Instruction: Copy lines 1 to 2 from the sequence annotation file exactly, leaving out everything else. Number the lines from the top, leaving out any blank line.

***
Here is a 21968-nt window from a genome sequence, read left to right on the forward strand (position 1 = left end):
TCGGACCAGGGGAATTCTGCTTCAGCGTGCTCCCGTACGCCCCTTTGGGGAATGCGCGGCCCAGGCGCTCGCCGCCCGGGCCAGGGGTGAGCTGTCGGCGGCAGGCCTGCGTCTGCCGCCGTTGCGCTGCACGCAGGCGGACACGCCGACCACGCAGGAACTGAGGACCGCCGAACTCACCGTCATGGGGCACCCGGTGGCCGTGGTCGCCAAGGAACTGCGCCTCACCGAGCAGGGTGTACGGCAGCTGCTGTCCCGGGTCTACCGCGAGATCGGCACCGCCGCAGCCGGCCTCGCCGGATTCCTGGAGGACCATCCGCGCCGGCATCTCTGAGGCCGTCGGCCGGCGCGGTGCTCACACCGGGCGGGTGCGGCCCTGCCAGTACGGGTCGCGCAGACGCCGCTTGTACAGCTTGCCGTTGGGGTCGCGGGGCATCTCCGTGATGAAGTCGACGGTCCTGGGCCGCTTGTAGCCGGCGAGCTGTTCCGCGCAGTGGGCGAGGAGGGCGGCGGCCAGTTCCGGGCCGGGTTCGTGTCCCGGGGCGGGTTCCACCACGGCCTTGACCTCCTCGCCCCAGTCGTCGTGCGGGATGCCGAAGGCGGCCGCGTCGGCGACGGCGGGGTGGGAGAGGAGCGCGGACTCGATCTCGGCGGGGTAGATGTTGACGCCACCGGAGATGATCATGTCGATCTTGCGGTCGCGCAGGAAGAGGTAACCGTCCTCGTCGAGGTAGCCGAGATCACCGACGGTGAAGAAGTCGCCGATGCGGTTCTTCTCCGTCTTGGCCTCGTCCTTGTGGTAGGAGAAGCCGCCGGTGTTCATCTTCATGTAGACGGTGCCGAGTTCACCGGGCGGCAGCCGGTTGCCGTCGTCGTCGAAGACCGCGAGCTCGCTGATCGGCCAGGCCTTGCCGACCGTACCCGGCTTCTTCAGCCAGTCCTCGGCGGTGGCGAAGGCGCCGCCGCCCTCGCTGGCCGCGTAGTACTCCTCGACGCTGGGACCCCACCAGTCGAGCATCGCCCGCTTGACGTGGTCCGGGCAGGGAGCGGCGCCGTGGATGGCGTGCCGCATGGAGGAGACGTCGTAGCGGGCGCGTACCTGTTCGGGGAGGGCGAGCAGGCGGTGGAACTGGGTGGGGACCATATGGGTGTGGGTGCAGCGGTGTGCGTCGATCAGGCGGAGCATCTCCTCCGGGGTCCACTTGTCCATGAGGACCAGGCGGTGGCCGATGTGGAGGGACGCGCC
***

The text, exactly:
Here is a 21968-nt window from a genome sequence, read left to right on the forward strand (position 1 = left end):
TCGGACCAGGGGAATTCTGCTTCAGCGTGCTCCCGTACGCCCCTTTGGGGAATGCGCGGCCCAGGCGCTCGCCGCCCGGGCCAGGGGTGAGCTGTCGGCGGCAGGCCTGCGTCTGCCGCCGTTGCGCTGCACGCAGGCGGACACGCCGACCACGCAGGAACTGAGGACCGCCGAACTCACCGTCATGGGGCACCCGGTGGCCGTGGTCGCCAAGGAACTGCGCCTCACCGAGCAGGGTGTACGGCAGCTGCTGTCCCGGGTCTACCGCGAGATCGGCACCGCCGCAGCCGGCCTCGCCGGATTCCTGGAGGACCATCCGCGCCGGCATCTCTGAGGCCGTCGGCCGGCGCGGTGCTCACACCGGGCGGGTGCGGCCCTGCCAGTACGGGTCGCGCAGACGCCGCTTGTACAGCTTGCCGTTGGGGTCGCGGGGCATCTCCGTGATGAAGTCGACGGTCCTGGGCCGCTTGTAGCCGGCGAGCTGTTCCGCGCAGTGGGCGAGGAGGGCGGCGGCCAGTTCCGGGCCGGGTTCGTGTCCCGGGGCGGGTTCCACCACGGCCTTGACCTCCTCGCCCCAGTCGTCGTGCGGGATGCCGAAGGCGGCCGCGTCGGCGACGGCGGGGTGGGAGAGGAGCGCGGACTCGATCTCGGCGGGGTAGATGTTGACGCCACCGGAGATGATCATGTCGATCTTGCGGTCGCGCAGGAAGAGGTAACCGTCCTCGTCGAGGTAGCCGAGATCACCGACGGTGAAGAAGTCGCCGATGCGGTTCTTCTCCGTCTTGGCCTCGTCCTTGTGGTAGGAGAAGCCGCCGGTGTTCATCTTCATGTAGACGGTGCCGAGTTCACCGGGCGGCAGCCGGTTGCCGTCGTCGTCGAAGACCGCGAGCTCGCTGATCGGCCAGGCCTTGCCGACCGTACCCGGCTTCTTCAGCCAGTCCTCGGCGGTGGCGAAGGCGCCGCCGCCCTCGCTGGCCGCGTAGTACTCCTCGACGCTGGGACCCCACCAGTCGAGCATCGCCCGCTTGACGTGGTCCGGGCAGGGAGCGGCGCCGTGGATGGCGTGCCGCATGGAGGAGACGTCGTAGCGGGCGCGTACCTGTTCGGGGAGGGCGAGCAGGCGGTGGAACTGGGTGGGGACCATATGGGTGTGGGTGCAGCGGTGTGCGTCGATCAGGCGGAGCATCTCCTCCGGGGTCCACTTGTCCATGAGGACCAGGCGGTGGCCGATGTGGAGGGACGCGCC